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Old 09-12-2011, 09:54 PM   #61
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Thank you Leonidas!!

So many overlook hardware and door frames. Some times this old lady feels like she is whistling in the wind.
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Old 09-12-2011, 10:57 PM   #62
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...(snip)...
So, I added the alarm system so I can maybe get those few extra seconds to wake up and grab a gun if need be. (Hey, it's my phobia and we all have something we are unreasonably afraid of. )
...
Let us say that the alarm goes off in the night and you are upstairs in your bedroom. Now what? Do you call the cops or go downstairs with your gun and turn on the lights and check the closets, etc?

One night our alarm did go off. Maybe it was a bird (bat or owl?) hitting the window and setting off the motion sensor -- I don't know. DW thinks it might have been a burglar. But it was kind of unnerving to go downstairs in my own house with a loaded gun and probably not a good defensive plan. If someone is coming upstairs that is a more obvious situation to take action in. I asked a guy who came out to give us all a talk about neighborhood watch, he said to call for the police. Is this the best thing to do? Opinions?

I know it sounds a bit paranoid but we live on the edge of town with a state park behind us and a trail. If the alarm goes off you have to do something to resolve the situation.
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Old 09-12-2011, 11:01 PM   #63
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A word about loud alarms. If you are not there to turn them off and they are battery powered, they can stay on for quite a long time, and that does tend to bother the neighbors. That has happened to us 3 times. Once it was our apartment (company installed alarm system) and we were traveling. The alarm blared for over 12 hours and the entire building (12 floors, 25 units) was really pi$$ed at us. Happened twice with neighbors in S Florida when they were away traveling. A few minutes is easy. An entire day is enough to make someone want to break in the house and steal the alarm. And there is nothing the police can do.
.
I'm not sure whether there is anything the police can do or not, but when our neighbor's ear-damaging alarm went off on a summer evening many years ago, I called the fire department and waited in the driveway. When they arrived, I enjoyed watching them force entry and search the house for any evidence of fire.

This was an unmonitored system so there was no indication of what type of sensor (motion, continuity, smoke, heat, water, etc.) activated it.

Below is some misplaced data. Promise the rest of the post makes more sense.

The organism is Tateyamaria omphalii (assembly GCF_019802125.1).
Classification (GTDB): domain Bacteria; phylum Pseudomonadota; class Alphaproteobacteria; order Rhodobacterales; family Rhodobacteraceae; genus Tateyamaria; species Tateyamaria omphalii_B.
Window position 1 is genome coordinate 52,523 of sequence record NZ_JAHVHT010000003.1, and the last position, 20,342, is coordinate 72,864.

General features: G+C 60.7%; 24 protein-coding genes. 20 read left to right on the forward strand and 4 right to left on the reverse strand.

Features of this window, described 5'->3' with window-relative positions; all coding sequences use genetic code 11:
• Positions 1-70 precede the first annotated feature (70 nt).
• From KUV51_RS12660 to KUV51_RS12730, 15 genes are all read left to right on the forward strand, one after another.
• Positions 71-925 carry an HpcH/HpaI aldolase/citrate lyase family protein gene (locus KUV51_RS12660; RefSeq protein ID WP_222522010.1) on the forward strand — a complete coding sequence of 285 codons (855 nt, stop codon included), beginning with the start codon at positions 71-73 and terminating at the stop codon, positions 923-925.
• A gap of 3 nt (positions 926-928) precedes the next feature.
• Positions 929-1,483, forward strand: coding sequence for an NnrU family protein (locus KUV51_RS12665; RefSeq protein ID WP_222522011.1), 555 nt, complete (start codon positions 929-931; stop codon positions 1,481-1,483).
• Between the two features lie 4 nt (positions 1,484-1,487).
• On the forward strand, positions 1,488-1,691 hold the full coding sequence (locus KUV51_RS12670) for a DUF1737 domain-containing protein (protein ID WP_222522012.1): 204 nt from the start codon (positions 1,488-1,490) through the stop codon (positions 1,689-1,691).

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Old 09-12-2011, 11:43 PM   #64
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We used to live in a cul de sac where people's heads turned to follow strange cars coming in and the mayor's relations, a couple cops, and several gun nuts lived. Now we live on a slightly busier street with a public trail backing the yard (albeit on the other side of a 6 foot fence with no gate). I don't think we have significantly increased risk, especially with my crack security guard (a 50 pound bear-hunting dog who sounds like he is 100 pounds when he barks, seen below on mobile patrol). DW is home a lot and since we are now in a state where I can feasibly acquire such things, we have a taser and will be adding a firearm or two soon.

We do have a specific weakness that I need to correct: really crappy doors/locks/frames. What do I need to get (besides new doors and locks) to make it tough to just open one of the doors with a kick? There is the front door and a flimsy back door in a pretty private backyard where I imagine someone could get in without anyone noticing.
Nice "backyard" Brewer! Is that DD and the dog enjoying the wild, wild West?
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Old 09-12-2011, 11:55 PM   #65
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One night our alarm did go off. Maybe it was a bird (bat or owl?) hitting the window and setting off the motion sensor -- I don't know. DW thinks it might have been a burglar. But it was kind of unnerving to go downstairs in my own house with a loaded gun and probably not a good defensive plan.
When you go hunting for somebody it's offensive, not defensive.

Cops don't search buildings by themselves. Fools get killed rushing in while a wise man calls for backup and waits. And if they know there is a potentially armed suspect inside, they set up a perimeter and call for a canine to go in and eat apprehend him, or call for SWAT and let them try to bore him to death before they teargas and flashbang him into submission.

Put yourself in a good defensive position and call 911.

If you are dealing with a sneaky cat burglar type then the alarm should scare him off. What is a Cat Burglar?

But if you're dealing with the hot prowl/home invader type - then don't worry about looking around in your closets to find him/them - they'll be looking for you.

These guys are all rare as can be. They exist, and they are out there enough that we are treated to plenty of news stories about their deeds, but they are rare. We're not into winning-the-lotto /struck-by-lightning kind of rarity, but close.
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Old 09-13-2011, 01:12 AM   #66
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We used to have a small yappy poodle. It would make sure we would pay attention if something was amiss on our property so I could take care of it. We didn't replace him, but he was a good companion and fellow squirrel chaser. When he was watching, I didn't have to worry about any intruders on our property, whether they were human, rabbit, squirrel, or stray cat or dog without our early warning going off.
I am hyper-vigilant, but with good reason. I had a co-worker whack-job threaten me and make an attempt to maim me a while ago. I have removed myself as much as I can, but in my mind, he is still a threat. Because of him, I upgraded and we have good quality steel doors, frames that are reinforced, locks, a couple well hidden gun safes but quickly accessible and maintain adequate insurance for any other thieves. I and DW have carry permits and go to the range frequently enough to be sharp. Twenty plus some years of martial arts doesn't hurt either.